Cloudflare Review

Several issues related to their services highlight that it may be better to stay free and handle your DDoS protection yourself.


Subscribing to Cloudflare (from its website) means changing your nameserver IPs and your web server IPs. 

Many people don't understand issues related to using the Cloudflare service:

Those people who want to hide:

In fact, Cloudflare is used by many people who want to hide the IP of their web servers from local authorities, governments or customers. That's why the Russian government threatens to block all the websites hosted on Cloudflare. Cloudflare at some point didn't cooperate with the Russian authorities and refused to provide the real web servers IP behind Cloudflare who violated the Russian law. 

http://rkn.gov.ru/news/rsoc/news24880.htm

Article in english

As governments become more and more efficient at blocking websites, we may see in the future this kind of issue coming back in other parts of the world. I will not talk about the moral aspect of it but from an IT decision maker point of view. If you have a clean website on one IP from Cloudflare you may suffer from a government decision to block the Cloudflare IP ranges which are public on the Cloudflare website.

 Bad neighborhood:

Subscribing to the free Cloudflare service means getting a new IP address for your server. It is very much like migrating your website to a shared hosting website since many other websites that use Cloudflare also use the same IP address than you. Since the Cloudflare service is open to everybody several of those websites can be spammy. In SEO, this is what we call bad neighborhood. 

You grant all powers to Cloudflare:

Since you use the nameserver from Cloudflare and a Proxy IP from Cloudflare, Cloudflare is the almighty who can do everything. They can stop access to your website. They can slow down access to your website too. They can inject code inside the code of your webpage thanks to the proxy. By the past, the app. smarterrors was a feature that was on when subscribing to Cloudflare. This feature replaced your 404 page by Cloudflare 404 page. So, in this case, it was the crème de la crème in terms of power delegation. They replaced your own pages with their own pages. 

Also, they can spy on everything that the visitors send in clear to your web server. At the end, it is worth than giving your house keys to the NSA. 

One more weak point:

if for some reasons the Cloudflare service is down, your website is also down. Are Cloudflare benefits offsetting this plausible scenario? From time to time, you may see an error 522 issued from Cloudflare when your website isn't available. In this case, you aren't able to know whether the issue come from Cloudflare or whether it comes from your web server.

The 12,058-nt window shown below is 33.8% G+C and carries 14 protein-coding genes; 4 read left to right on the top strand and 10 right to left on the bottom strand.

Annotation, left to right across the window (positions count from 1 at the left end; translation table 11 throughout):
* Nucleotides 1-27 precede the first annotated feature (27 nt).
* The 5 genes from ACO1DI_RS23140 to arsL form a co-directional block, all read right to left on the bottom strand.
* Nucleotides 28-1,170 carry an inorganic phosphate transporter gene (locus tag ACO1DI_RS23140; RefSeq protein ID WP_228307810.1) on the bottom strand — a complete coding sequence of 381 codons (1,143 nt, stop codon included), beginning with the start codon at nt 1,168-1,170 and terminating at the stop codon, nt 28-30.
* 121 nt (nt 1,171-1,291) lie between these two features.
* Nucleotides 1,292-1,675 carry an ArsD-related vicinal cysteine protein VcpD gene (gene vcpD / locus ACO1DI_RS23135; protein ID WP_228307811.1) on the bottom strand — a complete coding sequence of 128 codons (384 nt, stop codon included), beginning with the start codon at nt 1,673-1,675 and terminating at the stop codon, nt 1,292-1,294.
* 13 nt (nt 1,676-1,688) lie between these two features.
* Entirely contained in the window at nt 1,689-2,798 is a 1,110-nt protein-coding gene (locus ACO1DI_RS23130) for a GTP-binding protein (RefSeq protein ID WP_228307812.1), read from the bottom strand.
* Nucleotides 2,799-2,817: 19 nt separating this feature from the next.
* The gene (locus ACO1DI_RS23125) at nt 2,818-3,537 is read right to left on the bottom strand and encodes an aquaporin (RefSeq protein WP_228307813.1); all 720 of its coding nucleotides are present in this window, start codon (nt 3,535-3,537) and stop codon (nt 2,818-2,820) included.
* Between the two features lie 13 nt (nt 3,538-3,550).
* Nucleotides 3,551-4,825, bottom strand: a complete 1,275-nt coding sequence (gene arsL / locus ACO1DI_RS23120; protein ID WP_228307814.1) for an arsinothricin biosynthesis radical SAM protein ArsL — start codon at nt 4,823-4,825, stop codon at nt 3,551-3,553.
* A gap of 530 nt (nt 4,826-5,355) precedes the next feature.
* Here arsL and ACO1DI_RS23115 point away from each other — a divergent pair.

Even if the downtime is short, on a yearly basis downtimes related to Cloudflare can be significant for online businesses.

Ddos protection:

Unfortunately, the DDoS protection service of Cloudflare is unclear. It is only a drop down menu defining the level of protection but it does not say anything. On the other hand, there are Anti DDoS techniques that are published and used to face DDoS attacks from a firewall. By the way, and unfortunately, i have seen a website that has been taken down with a DDoS attack even if they used Cloudflare. 

The Pros:

From a technical point of view, Cloudflare is the best CDN. The IP addresses from their network have very good reputation. They are considered generic for Google rather than country specific. Also, their free service is pretty reliable for a free proxy. 

It is also a DNS server free service:

Since Cloudflare is also DNS free service, it is possible to minimize the pressure on your own DNS server and use cloudflare as a DNS server since it is possible to put the cloudflare nameservers on behalf of your nameservers. 

Conclusion:

Even if they provide good services from a technical point of view, the different issues related to the Cloudflare network model highlight that it may be better to stay free and have a longer ping & handling your DDoS protection yourself rather than giving everything to Cloudflare.

Disclosure: I am a real user, and this review is based on my own experience and opinions.
4 Comments
Partner at a tech services company with 51-200 employeesReal User

Unfortunately this review is misleading and wrong in several instances.

You do NOT get a new IP address for your server. Your server stays the same, and fully under your control. CloudFlare is essentially a CDN, just like Akamai or LimeLight. You point the DNS for your website to CloudFlare, and they provide all the performance and security features, and pull content from the Origin (your server). It's the same as every major CDN, which are used by every major website. It's not weird or scary, and you don't change your server IPs. You don't even have to change your name servers (with Business and above) you can just change your website's record to be a CNAME to a CloudFlare hostname.